The child pornography statute requires the government to prove the defendant was in knowing possession. This element is crucial in defending clients who accidentally download contraband through the use of unregulated peer to peer networks. This blog looks at the knowledge requirement, and the forensics needed to effectively negate the knowledge element.
The criminal tax loss takes center stage in any federal tax sentencing. This post goes through the ways tax losses are calculated in federal court, and the need for a tax loss calculation in any criminal tax defense.
The guideline range is the starting point for sentencing a criminal defendant. However, there are multiple avenues at a defense attorneys disposal to argue for a sentence below the recommended range. This article examines the commonly used tactics to get the least severe sentence for a federal client.
In 1987, the United States Congress passed the first sentencing guidelines to end the sentencing disparity seen throughout the federal system. These guidelines stripped the district court of most of their discretion in sentencing federal criminal defendants. This post looks at the 2016 Sentencing Guidelines with a focus on criminal tax and child pornography cases.
The Supreme Court brought the Obstruction statute for criminal tax cases in line with existing federal law in Marinello v. United States (2018)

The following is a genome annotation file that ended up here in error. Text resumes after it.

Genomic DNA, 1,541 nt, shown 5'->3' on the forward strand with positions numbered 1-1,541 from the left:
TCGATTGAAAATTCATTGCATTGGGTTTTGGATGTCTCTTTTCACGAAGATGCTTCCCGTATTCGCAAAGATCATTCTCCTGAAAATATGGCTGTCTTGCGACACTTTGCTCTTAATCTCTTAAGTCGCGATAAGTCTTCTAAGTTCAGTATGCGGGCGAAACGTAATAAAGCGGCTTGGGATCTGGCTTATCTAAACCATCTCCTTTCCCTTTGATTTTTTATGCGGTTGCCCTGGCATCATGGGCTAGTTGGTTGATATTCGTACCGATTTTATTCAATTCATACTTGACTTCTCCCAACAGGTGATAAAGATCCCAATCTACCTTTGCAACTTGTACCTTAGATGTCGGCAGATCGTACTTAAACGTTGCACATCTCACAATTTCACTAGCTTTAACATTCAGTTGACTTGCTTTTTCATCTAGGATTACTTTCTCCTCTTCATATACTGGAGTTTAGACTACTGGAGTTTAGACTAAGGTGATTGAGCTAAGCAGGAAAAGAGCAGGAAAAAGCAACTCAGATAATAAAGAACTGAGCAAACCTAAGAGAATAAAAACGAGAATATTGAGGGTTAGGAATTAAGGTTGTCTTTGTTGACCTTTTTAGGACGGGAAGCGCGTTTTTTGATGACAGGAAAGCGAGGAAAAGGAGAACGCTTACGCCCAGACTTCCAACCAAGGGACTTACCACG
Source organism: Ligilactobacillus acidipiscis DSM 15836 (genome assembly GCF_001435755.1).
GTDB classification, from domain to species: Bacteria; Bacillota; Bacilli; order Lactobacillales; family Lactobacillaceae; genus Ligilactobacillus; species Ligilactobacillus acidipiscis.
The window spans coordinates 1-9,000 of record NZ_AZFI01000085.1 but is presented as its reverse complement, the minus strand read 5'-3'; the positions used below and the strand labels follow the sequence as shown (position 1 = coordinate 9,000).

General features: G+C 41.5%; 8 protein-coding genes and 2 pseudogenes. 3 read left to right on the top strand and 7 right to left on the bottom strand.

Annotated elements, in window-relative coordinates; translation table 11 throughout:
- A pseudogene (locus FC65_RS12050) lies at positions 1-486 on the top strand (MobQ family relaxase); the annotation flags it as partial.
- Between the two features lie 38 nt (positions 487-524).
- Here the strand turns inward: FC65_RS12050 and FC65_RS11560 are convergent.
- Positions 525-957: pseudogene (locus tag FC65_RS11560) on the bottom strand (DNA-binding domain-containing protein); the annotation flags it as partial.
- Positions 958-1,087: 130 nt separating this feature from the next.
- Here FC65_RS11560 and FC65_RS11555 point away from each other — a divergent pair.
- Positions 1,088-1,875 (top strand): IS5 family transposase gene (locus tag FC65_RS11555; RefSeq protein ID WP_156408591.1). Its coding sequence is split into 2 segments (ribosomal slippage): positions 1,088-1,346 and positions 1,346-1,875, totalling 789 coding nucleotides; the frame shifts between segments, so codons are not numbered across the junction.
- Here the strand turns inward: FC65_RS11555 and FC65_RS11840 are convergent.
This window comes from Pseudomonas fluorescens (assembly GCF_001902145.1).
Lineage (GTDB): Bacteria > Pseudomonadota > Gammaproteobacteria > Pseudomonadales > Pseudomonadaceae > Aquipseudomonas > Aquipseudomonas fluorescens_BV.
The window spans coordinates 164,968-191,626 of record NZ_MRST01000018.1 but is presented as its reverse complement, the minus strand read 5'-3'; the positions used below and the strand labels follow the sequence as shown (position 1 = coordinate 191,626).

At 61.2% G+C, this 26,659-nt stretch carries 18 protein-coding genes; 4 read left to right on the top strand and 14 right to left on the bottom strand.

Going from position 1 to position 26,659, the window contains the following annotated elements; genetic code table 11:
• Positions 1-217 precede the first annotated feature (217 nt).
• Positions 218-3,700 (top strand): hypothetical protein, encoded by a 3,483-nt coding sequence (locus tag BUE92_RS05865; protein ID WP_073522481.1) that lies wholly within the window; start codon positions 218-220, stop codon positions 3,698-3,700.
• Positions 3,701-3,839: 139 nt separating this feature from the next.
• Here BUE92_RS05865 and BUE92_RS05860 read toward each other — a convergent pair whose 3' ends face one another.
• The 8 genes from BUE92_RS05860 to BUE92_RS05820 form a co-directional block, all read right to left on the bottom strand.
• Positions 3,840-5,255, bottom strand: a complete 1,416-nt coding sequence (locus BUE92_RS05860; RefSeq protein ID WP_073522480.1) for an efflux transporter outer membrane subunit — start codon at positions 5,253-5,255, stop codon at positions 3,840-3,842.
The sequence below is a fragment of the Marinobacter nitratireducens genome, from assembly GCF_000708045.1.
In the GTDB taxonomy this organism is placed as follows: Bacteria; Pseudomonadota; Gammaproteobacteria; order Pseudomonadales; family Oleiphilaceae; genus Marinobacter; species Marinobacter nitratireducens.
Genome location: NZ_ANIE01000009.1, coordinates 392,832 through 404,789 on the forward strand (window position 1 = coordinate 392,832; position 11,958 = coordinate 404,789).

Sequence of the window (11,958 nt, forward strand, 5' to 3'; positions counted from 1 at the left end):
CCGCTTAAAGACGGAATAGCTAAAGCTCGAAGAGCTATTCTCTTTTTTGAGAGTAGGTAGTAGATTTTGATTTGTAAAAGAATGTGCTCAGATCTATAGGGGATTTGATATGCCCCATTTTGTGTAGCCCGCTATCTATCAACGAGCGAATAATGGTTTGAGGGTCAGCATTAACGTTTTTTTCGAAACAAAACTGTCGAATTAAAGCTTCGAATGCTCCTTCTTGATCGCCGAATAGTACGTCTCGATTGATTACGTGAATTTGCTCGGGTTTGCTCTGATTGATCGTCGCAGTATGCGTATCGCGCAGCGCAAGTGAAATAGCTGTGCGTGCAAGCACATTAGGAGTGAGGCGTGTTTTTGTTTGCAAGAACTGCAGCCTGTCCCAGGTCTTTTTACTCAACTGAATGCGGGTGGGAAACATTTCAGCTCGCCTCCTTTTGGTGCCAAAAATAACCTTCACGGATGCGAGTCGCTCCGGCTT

The Internal Revenue Service fears the cryptocurrency market has given birth to large scale tax fraud in the United States. As previously discussed, the anonymity, decentralized nature of crypto currency trading, and large gains in the last five years, make crypto investments an obvious focus for the IRS.
Cryptocurrencies began with the introduction of Bitcoin in 2009. Bitcoin is a form of currency crypto investors can hold in an online wallet to make payments for various items. Bitcoin can be used to pay for goods online, pay other Bitcoin wallet holders or as a currency to initiate trades for other crypto assets.
The Supreme Court of the United States opened the door to the good faith defense in their landmark decision in Cheek v. United States. This opinion makes ignorance of the law a valid defense in a tax fraud prosecution.
Brian T. Hobson changed the law surrounding the 4th Amendment as it relates to searching passengers in a vehicle stopped by law enforcement. The First Court of Appeals ruled a passenger cannot be searched solely on the presence of a strong odor of marijuana in the vehicle. This blog breaks down the court’s decision, and the resulting change in the law.